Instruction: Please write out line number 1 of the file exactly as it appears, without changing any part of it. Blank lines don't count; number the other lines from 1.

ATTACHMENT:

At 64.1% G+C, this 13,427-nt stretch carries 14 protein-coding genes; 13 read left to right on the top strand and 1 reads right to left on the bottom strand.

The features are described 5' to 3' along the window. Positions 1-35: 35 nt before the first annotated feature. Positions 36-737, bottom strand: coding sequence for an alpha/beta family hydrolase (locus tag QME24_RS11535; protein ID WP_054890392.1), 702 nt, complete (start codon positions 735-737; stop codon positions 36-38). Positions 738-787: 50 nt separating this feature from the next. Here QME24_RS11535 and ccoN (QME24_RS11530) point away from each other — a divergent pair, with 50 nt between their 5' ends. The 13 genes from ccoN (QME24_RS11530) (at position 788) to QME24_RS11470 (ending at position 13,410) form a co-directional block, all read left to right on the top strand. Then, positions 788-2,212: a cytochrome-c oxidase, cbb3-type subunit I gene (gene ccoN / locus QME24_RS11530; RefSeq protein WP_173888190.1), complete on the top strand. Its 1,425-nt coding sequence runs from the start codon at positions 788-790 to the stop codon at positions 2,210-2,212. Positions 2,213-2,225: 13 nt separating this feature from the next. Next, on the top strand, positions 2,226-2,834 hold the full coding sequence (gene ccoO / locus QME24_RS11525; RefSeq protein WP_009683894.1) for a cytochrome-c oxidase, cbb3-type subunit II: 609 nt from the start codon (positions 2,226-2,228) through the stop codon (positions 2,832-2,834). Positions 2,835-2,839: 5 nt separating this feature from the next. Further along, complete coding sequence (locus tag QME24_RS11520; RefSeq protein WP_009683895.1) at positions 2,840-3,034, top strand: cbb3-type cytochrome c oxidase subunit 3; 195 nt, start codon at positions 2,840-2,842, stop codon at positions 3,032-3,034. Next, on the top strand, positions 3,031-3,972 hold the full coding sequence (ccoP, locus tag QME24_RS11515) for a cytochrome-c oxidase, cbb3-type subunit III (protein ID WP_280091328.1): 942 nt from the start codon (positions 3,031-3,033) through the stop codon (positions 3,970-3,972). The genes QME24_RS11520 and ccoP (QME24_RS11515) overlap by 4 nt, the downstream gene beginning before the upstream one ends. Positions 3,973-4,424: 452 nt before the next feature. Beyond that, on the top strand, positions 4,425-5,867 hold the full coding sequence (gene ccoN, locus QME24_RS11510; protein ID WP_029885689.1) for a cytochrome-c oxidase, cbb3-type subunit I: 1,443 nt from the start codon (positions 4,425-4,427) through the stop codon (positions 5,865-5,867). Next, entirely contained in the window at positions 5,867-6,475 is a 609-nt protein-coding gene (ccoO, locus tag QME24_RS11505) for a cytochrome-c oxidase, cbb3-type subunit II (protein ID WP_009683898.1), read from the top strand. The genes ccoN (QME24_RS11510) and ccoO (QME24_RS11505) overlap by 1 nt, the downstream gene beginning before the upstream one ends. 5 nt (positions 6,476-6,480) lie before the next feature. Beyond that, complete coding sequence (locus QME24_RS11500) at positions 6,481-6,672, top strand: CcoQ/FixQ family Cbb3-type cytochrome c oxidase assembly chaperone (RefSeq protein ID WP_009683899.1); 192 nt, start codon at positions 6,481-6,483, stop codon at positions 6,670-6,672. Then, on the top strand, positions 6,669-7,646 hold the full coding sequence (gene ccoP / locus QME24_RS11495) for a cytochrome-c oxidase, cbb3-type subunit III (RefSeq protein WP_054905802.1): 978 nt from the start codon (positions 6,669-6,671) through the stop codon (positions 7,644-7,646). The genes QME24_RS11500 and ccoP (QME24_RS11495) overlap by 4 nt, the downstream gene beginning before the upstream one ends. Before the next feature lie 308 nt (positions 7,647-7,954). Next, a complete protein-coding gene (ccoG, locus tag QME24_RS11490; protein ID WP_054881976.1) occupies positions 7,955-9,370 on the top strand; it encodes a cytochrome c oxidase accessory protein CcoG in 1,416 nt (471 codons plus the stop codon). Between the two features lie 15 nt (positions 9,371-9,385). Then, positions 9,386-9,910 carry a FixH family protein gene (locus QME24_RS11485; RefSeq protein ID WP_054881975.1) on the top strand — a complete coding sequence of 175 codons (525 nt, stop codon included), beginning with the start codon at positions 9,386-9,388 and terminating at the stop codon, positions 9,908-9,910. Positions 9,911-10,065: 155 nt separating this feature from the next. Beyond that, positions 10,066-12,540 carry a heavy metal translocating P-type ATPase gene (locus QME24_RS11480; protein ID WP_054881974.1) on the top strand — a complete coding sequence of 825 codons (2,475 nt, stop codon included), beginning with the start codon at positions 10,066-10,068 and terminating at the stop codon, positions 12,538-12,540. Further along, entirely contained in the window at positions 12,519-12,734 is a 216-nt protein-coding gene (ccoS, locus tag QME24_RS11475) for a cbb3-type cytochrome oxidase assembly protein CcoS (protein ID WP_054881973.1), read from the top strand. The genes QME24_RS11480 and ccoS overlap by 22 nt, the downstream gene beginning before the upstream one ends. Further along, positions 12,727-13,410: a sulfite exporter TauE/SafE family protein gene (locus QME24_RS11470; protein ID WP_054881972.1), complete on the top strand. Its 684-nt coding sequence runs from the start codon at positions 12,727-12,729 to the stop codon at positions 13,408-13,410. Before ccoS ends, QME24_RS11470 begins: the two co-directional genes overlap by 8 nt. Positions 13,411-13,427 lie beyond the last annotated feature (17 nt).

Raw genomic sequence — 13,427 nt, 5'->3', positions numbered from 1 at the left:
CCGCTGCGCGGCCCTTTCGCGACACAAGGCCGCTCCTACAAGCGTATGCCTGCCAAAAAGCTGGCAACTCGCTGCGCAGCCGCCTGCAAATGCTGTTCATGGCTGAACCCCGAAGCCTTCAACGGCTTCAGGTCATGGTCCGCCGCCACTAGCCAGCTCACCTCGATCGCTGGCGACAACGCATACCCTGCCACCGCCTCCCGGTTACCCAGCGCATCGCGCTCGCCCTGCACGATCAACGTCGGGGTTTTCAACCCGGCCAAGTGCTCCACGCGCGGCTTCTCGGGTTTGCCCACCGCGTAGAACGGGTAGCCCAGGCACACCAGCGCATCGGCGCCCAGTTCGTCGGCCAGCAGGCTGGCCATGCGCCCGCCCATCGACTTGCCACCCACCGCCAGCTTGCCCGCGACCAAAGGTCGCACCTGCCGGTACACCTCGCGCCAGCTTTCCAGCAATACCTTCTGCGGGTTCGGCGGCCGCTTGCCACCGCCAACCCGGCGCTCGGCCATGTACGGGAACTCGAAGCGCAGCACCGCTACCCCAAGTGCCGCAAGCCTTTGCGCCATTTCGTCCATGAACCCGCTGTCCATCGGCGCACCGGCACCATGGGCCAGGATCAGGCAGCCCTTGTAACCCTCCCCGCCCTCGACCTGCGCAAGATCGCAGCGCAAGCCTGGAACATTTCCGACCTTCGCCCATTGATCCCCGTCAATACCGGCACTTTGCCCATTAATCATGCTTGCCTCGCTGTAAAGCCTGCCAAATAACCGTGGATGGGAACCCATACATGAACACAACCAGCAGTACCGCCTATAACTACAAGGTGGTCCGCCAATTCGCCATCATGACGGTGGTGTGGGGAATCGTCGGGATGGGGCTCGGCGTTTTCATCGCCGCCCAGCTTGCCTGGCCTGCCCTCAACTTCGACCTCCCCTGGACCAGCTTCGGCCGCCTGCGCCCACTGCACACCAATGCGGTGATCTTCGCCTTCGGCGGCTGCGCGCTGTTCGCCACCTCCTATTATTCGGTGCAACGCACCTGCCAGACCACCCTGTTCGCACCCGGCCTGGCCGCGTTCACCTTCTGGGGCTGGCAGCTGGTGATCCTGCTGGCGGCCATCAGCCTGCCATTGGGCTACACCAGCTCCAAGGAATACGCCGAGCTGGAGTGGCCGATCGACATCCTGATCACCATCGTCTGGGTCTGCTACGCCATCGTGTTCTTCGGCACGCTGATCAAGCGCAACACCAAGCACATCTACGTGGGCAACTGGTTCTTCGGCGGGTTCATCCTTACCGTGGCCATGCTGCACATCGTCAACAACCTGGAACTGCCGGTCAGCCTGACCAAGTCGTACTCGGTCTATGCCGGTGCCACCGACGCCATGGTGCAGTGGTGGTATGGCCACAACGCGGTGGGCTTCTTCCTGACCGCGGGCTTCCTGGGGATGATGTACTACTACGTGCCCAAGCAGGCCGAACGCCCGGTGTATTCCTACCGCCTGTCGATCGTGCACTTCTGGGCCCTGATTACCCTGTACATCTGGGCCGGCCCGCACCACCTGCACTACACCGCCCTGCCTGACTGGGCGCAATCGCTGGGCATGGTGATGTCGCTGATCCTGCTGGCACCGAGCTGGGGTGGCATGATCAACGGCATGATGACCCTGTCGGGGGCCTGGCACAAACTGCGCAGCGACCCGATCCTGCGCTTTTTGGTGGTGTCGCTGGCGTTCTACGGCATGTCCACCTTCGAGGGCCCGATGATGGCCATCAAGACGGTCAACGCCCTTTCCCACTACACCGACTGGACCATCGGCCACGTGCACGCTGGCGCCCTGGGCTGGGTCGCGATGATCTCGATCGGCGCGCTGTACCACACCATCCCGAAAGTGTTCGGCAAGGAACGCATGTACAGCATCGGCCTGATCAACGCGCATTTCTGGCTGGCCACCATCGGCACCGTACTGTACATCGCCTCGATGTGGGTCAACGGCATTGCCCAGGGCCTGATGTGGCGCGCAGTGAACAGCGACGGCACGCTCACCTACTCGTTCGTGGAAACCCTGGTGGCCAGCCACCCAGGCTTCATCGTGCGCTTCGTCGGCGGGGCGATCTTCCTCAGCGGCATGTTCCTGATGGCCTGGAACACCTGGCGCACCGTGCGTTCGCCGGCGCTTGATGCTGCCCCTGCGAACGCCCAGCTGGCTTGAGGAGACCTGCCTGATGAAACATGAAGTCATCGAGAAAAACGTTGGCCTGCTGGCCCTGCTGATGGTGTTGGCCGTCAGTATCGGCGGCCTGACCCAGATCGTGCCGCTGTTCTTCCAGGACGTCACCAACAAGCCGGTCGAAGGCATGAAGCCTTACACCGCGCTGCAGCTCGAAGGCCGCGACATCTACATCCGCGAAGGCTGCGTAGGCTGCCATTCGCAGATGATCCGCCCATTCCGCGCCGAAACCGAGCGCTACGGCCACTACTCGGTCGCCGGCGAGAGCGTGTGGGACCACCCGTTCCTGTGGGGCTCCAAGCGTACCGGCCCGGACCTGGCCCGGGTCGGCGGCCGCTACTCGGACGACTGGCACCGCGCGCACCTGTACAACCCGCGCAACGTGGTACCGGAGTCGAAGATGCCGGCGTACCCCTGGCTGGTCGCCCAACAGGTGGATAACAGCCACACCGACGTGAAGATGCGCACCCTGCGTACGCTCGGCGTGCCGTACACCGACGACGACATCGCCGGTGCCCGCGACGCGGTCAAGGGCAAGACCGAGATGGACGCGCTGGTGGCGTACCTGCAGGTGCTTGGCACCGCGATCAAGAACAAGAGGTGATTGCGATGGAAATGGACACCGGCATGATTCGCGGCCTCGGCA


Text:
At 64.1% G+C, this 13,427-nt stretch carries 14 protein-coding genes; 13 read left to right on the top strand and 1 reads right to left on the bottom strand.